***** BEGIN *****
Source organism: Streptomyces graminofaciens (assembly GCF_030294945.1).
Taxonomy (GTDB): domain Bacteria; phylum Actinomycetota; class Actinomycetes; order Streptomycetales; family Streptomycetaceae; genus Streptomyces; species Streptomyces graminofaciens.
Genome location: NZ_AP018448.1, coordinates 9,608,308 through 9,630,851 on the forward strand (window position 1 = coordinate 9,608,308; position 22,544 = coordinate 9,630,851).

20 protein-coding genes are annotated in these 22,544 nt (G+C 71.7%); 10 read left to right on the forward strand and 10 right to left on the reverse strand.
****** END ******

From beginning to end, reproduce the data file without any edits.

Source organism: Streptomyces graminofaciens (assembly GCF_030294945.1).
Taxonomy (GTDB): domain Bacteria; phylum Actinomycetota; class Actinomycetes; order Streptomycetales; family Streptomycetaceae; genus Streptomyces; species Streptomyces graminofaciens.
Genome location: NZ_AP018448.1, coordinates 9,608,308 through 9,630,851 on the forward strand (window position 1 = coordinate 9,608,308; position 22,544 = coordinate 9,630,851).

20 protein-coding genes are annotated in these 22,544 nt (G+C 71.7%); 10 read left to right on the forward strand and 10 right to left on the reverse strand.